People have long done outrageous things in the name of style. But, as Serah-Marie McMahon and Dr. Alison Matthews David (scholar of textile and dress) prove in their fascinating illustrated history, Killer Style, fads and fashions don't have to be absurd to be fatal. They explain in their introduction, "At the most basic level, we rely on clothing to protect us in our daily lives.... But you might be surprised to find out that from the tops of our heads to the tips of our toes, the things we put on to look good can turn out to be very, very bad."

The fashion-investigating duo highlights the horrifying effects of mercury in felt hats, celluloid in hair combs, radium in watches and lead in makeup. They relate tragic tales of accessories: scarves strangling, corsets disfiguring and pajamas bursting into flames. McMahon and David even illustrate the lengths to which people have gone, regardless of safety, to look chic--high heels, anyone? Each topic includes examples, photos and eerie illustrations by Gillian Wilson. A fun sidebar accompanies most spreads, adding related information, like current pop culture references to green--Green Goblin, Mojo Jojo and Mister Yuk--connected to the pigment that was originally created from arsenic in the 18th century.

Killer Style is gruesomely intriguing but also enlightening in the transformations the fashion industry has experienced as a result. Geared to middle grade readers, this is a fun way to remind youngsters to value their health and safety above their appearances. --Jen Forbus, freelancer

Discover: A writer and a scholar join forces to chronicle the many ways that the quest for beauty can kill, maim or injure.

Owlkids, $17.95, hardcover, 48p., ages 9-12, 9781771472531

The Devouring Gray

by Christine Lynn Herman

About 200 years ago, the founders of Four Paths, N.Y., trapped a Beast in a netherworld connected to their town. It is now up to their descendants to keep the town safe. Unfortunately, "the Gray [has] grown bolder this year, luring victim after victim into its world." Three have already died, their "eyes bleached the color of milk.... rib cage inverted, bones slicing through bloated skin." Justin Hawthorne, son of the sheriff, believed that when he came into his powers, he would singlehandedly end the scourge of the Gray. His younger sister, May, and friend Isaac (the only remaining member of the Sullivan founding family) passed their "rituals" and now display immense magical talents--Justin, however, failed. His mother believes the town will lose faith in their family if anyone learns he is powerless, so Justin keeps his shame a secret. There is one person in whom Justin could confide: Harper Carlisle, the eldest daughter of the third founding family. But Harper failed her ritual before Justin attempted his and, at his mother's insistence, Justin turned his back on her.

Then, Violet Saunders and her mother move into town. Believed to be a "dead branch of the bloodline," the Saunders' arrival seems to provoke the Gray, making the danger grow. The malevolent energy present in Four Paths pulses through the book, building a sense of dread that intensifies as this moody, dark work reaches its conclusion. Fans of Cassandra Clare or Kami Garcia and Margaret Stohl's Beautiful Creatures series should certainly pick up this entrancing YA debut. --Siân Gaetano, children's and YA editor, Shelf Awareness

Discover: The Devouring Gray is a gothic fantasy debut featuring teens who must fight a monster trapped by their ancestors.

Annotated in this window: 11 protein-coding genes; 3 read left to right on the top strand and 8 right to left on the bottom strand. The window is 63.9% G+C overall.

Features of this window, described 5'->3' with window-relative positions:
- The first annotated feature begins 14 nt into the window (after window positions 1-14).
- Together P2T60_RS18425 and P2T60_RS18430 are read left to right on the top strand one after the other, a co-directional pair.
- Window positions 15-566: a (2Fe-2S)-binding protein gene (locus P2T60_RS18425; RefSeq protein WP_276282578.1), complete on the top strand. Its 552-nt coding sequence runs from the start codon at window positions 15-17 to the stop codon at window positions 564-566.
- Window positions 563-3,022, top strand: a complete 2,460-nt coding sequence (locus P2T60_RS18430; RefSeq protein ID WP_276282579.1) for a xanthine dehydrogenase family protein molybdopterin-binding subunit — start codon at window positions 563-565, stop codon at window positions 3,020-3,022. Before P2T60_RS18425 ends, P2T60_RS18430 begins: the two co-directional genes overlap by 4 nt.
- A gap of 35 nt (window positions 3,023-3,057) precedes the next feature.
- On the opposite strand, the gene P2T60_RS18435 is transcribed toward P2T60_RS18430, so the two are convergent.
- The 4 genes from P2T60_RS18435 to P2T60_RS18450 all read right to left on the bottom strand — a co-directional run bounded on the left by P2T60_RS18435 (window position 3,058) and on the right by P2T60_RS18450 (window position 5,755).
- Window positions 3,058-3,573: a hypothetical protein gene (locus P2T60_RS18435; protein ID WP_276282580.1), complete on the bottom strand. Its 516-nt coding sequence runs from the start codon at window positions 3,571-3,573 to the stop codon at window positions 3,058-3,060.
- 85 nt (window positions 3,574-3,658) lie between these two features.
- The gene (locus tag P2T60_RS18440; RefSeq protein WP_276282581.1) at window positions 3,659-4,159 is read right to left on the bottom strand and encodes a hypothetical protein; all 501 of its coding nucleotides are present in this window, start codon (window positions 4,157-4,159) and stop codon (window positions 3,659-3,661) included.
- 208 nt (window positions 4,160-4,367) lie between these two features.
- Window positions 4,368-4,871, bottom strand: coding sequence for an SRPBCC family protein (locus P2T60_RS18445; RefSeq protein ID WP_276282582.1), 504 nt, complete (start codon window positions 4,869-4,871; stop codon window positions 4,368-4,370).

Disney-Hyperion, $18.99, hardcover, 368p., ages 12-up, 9781368024969

I Love My Colorful Nails

by Alicia Acosta, Luis Amavisca, illus. by Gusti

Ben is a little boy who "loves painting his nails." Because he "loves his colorful nails" so much, Ben is perfectly happy to paint them anytime, with his family or with friend Margarita. That is, until two boys at school taunt him: " 'Painting your nails is for girls.' 'You're a girl! You're a girl!' " Ben feels sad even though, when he finally tells his parents about the jeers, his dad defends his choices. "I'm also a boy," he says, then asks Ben to hand him the orange polish. Even a beloved parent's support can't stop Ben's despair when the boys again make nasty remarks. Margarita tries to stop them, but the damage is done. 

While his dad proudly shows off his painted nails, Ben wears polish only on the weekends, fearful "the kids at school [will] laugh at him again." When Ben's birthday comes around, though, he gets a big surprise: everyone in his classroom, teacher included, has painted their nails in "bright, cheerful colors... cheerful just like Ben."

Alicia Acosta and Luis Amavisca wrote ¡Vivan las uñas de colores! (one of few available books on gender identity issues in Spanish); Ben Dawlatly translated the book for the English-speaking audience. In exuberant illustrations, Gusti uses a strong, playful brown line and warm swathes of color to depict Ben's loving, contemporary family (along with adorable cat), his multiracial classroom and the streets of his city. While the text doesn't tell us how the ending comes about, it still highlights how loving family members, friends and educators can effect change. --Melinda Greenblatt, freelance book reviewer

Discover: Ben is upset when boys make fun of his painted nails, but loves it when his whole class polishes their nails on his birthday.

NubeOcho, $15.95, hardcover, 36p., ages 4-8, 9788417123598


Author Buzz

Dragon Kiss
(A Dragon Kings Novella)

by Donna Grant

Dear Reader,

Welcome back to the Dragon Kings! I'm thrilled to bring you DRAGON KISS. The world of the Dragon Kings keeps expanding, and this story brings us Alasdair and Lotti, a powerful couple who have overcome all odds to find love. But a deadly enemy intends to rip them apart.

I can't wait for you to fall in love with Alasdair and Lotti as I have.


Available on Kobo

AuthorBuzz: 1001 Dark Nights Press: Dragon Kiss (A Dragon Kings Novella) by Donna Grant

1001 Dark Nights Press

Pub Date: 
January 9, 2024


List Price: 
$2.99 e-book